Docuseries ‘The Great Wall with Ash Dykes’ reveals lesser-known sides of the world wonder
Modern love story for ancient architecture
Published: Nov 19, 2023 09:26 PM
Ash Dykes Photo: Courtesy of the China Intercontinental Communication Center

Ash Dykes Photo: Courtesy of the China Intercontinental Communication Center

In the newly released internationally collaborated documentary series The Great Wall with Ash Dykes, the British adventurer and ­extreme athlete Ash Dykes revealed the lesser-known yet unparalleled intriguing sides of the world's great wonders through his extraordinary journey. The underwater Great Wall, the earliest built and the most dangerous section of the architectural wonder, along with the wildlife nearby, and the unsung heroes who have been guarding the ancient relics feature prominently in the docuseries. 

Initiated by the China Intercontinental Communication Center, the six-episode docuseries was jointly produced by China, the UK, Singapore, and the Netherlands. It was broadcast at prime time on CCTV 9, the state TV documentary channel for six consecutive days and concluded on Friday. Dykes noted on social media that he was very excited about its airing in China, adding that dates and channels for the series going global would be announced soon. 

'Real-life heroes'

The series, shot over more than 100 days, covered various regions across China. It narrated the vibrant culture and natural ecology along the Great Wall, presenting the majestic natural and enriched cultural scenery of China. In the docuseries, Dyke guides the audience through its intricate structure, origins, development, and modern rebirth, while highlighting the deep historical significance and cultural connotations behind it.

Dykes interviewed over 50 people throughout his journey. Many of the interviewees are farmers living near Great Wall sites who double as ­rangers and safety inspectors of the key wall sections, stop and report harmful behavior, and offer ­advice on the protection work.

"They are real-life heroes and they should all be known… their commitment and dedication in preserving the wall is awe-inspiring and I feel honored to have gotten a small glimpse into their lives. I love how I also got to meet young wall protectors, who gave up life in the city to be here next to the Great Wall, protecting it. It's not for everyone; you need a strong spirit and a connection that runs deep within your veins," Dykes said.

The Great Wall Photo: VCG

The Great Wall Photo: VCG

During the 14th Five-Year Plan period (2021-25), the building of the national cultural parks with themes including the Great Wall has been included in the country's cultural projects. And December 1 marks the 17th anniversary of China's national regulation on the Great Wall protection. Under the regulation, a growing number of rangers have been recruited to protect the UNESCO World Heritage Site. The number surpassed 6,000 in 2021, and as of now, Beijing alone has nearly 500 rangers.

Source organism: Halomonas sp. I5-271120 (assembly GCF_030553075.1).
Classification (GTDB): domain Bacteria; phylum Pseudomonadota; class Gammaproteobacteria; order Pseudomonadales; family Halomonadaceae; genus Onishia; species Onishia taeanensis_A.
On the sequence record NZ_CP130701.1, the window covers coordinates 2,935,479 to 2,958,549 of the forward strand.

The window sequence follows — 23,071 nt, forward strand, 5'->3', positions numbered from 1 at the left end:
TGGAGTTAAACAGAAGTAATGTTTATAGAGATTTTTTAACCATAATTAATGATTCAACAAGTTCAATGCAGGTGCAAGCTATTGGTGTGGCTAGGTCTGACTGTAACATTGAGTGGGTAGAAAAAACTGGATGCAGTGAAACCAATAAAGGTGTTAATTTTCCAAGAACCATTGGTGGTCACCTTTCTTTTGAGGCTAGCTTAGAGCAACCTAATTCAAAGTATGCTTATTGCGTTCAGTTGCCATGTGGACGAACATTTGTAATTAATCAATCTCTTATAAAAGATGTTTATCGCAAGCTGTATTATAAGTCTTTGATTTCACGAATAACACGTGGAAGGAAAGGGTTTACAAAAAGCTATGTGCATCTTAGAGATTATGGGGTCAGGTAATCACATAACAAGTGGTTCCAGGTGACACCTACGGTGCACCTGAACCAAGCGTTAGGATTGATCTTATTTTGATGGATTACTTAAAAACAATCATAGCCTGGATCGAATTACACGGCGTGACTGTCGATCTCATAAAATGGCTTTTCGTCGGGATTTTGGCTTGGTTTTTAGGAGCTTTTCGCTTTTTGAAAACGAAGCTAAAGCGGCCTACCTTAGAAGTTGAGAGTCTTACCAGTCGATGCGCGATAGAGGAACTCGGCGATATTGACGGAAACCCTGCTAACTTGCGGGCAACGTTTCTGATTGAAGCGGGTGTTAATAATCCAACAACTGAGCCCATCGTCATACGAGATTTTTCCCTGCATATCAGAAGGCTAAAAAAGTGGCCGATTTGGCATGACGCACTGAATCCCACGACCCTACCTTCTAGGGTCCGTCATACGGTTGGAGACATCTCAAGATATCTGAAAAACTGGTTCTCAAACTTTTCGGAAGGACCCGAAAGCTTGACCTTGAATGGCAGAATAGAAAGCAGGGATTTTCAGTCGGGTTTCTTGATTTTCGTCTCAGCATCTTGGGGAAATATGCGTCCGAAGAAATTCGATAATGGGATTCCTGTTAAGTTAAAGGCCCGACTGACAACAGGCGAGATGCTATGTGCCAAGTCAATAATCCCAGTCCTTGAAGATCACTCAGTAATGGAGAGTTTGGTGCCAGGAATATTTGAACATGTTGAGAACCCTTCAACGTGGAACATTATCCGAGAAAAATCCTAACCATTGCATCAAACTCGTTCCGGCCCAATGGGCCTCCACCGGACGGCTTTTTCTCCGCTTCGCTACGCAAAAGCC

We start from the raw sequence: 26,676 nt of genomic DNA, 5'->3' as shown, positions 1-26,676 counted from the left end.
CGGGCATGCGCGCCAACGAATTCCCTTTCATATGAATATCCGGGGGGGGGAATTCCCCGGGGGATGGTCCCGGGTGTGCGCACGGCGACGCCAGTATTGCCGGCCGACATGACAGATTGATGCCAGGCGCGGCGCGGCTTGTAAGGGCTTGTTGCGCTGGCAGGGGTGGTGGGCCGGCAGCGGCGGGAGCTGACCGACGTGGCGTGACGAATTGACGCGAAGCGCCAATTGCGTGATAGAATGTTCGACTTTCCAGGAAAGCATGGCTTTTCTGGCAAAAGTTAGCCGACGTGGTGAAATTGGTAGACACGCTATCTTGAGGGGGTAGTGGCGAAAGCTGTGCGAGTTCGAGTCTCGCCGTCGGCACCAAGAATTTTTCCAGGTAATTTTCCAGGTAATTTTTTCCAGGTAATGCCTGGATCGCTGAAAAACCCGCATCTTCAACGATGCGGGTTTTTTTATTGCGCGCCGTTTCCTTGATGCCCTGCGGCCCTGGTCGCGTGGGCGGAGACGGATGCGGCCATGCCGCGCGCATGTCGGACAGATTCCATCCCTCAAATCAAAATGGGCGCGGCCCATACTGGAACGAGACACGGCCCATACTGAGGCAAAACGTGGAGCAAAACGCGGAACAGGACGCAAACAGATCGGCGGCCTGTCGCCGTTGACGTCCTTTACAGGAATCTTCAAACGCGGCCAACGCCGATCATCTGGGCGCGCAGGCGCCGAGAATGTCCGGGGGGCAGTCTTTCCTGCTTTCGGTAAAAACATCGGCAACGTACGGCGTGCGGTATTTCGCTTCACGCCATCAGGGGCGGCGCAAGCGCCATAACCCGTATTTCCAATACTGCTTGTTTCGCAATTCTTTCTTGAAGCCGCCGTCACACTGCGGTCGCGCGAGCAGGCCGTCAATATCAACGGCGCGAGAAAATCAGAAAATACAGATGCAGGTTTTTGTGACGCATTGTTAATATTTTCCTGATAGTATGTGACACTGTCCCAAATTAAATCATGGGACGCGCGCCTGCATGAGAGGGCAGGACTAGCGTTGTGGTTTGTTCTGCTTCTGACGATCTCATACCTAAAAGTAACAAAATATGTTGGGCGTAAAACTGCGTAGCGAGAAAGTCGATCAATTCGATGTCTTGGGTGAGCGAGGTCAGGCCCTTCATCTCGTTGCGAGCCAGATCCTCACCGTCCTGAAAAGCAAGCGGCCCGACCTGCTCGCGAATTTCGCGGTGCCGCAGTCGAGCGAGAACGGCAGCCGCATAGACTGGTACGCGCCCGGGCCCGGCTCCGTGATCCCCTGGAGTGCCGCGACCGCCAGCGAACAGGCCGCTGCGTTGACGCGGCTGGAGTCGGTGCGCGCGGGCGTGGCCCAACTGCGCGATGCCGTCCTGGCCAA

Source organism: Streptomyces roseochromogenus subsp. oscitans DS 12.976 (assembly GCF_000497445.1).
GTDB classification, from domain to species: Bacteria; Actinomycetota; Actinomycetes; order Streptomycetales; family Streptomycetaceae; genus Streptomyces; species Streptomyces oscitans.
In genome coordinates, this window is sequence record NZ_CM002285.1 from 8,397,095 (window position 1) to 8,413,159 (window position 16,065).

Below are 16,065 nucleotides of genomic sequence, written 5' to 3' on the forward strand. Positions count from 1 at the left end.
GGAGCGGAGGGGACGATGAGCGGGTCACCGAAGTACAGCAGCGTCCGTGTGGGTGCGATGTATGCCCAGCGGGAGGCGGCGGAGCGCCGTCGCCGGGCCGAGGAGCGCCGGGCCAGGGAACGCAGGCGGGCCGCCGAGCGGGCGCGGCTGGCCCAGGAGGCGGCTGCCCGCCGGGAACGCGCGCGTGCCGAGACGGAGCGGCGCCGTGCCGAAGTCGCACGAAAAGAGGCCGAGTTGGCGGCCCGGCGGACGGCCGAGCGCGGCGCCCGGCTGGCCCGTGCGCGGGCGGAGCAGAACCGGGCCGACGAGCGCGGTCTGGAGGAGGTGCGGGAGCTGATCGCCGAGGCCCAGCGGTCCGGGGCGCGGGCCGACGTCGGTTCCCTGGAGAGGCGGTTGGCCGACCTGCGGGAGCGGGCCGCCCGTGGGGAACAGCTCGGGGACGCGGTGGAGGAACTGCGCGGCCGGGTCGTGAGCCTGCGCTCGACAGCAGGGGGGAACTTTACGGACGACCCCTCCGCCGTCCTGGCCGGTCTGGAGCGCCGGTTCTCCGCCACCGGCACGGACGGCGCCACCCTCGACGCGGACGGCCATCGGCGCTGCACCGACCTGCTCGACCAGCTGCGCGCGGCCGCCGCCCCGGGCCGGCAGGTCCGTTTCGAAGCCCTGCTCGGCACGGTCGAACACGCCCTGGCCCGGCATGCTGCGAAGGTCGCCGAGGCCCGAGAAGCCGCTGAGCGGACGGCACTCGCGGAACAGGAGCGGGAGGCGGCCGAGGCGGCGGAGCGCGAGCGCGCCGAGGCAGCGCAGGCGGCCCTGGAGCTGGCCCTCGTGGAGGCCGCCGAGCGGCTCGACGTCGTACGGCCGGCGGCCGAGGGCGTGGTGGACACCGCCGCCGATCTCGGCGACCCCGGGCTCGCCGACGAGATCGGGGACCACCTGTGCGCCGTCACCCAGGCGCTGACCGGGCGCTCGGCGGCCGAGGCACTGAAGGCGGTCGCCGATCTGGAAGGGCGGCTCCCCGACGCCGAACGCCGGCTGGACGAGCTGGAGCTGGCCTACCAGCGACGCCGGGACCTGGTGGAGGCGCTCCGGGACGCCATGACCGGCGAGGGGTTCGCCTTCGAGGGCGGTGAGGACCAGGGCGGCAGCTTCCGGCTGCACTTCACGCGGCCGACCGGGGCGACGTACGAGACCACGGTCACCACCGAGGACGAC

"The Great Wall's protectors formed a guard of honor in our journey. For me personally the story went from being something with a much higher adventure angle to something with more heart, showcasing another side of Ash that many people haven't had the chance to see until now," Simon Wise, the Australian director of the series, told the Global Times.

Organizations such as the China Foundation for Cultural Heritage Conservation and the Tencent Charity Foundation also made their share of contributions toward the protection of the national treasure. 

"Besides providing funding, our team took five years to clean up the rank grass along the section of the Jiankou Great Wall. By studying each brick of the section of the Great Wall, we managed to use digital technology to restore the image of its original appearance. We have also launched a WeChat mini-program for people to take a virtual tour of the Great Wall, learn more about this cultural symbol of our country, and direct it toward a better future," said Ma Yao in the series. 

"More and more technologies have been applied to the protection of cultural relics such as the Great Wall. Modern technology such as satellite imagery and surveillance cameras are used to monitor the condition of the Great Wall, helping to identify areas that require attention and protection. Our series also hopes that through work, more people will learn about China's efforts and development in this field," Monica Huang, producer of series, told the Global Times.

'Amazing efforts'

When Dykes cycled along different sections of the Great Wall in Beijing, he met the British ecologist Terry Townshend, who had a decade of bird-watching experience in Beijing. While they tracked the wildlife near the Great Wall, Townshend shared his insights on China's efforts and achievements in ecological protection. 

"I've seen some amazing efforts being put into effect and the locals have really caught on and are doing everything they can to help protect the environment and the cultural heritage. The Great Wall is a symbol that great things can happen when a country works as one," commented Dykes.

Wise agreed with Dykes and noted, "A better understanding of what the Great Wall is, not just something made of bricks and mortar or rammed earth, but a symbol of what's possible if people can work together; you can build incredible structures like this. I hope the audiences feel in some way that we created a modern love story to the Great Wall, led by Dykes and supported the entire way by the Great Wall and the protectors that look after it."

Wise further said, "My hope is that the series can reach as wide an audience as possible, and the people of China enjoy watching it and are filled with a sense of pride. For the Western audience, I hope they are able to see parts of China maybe not featured before, but also are able to connect with the people Dykes meets along the way."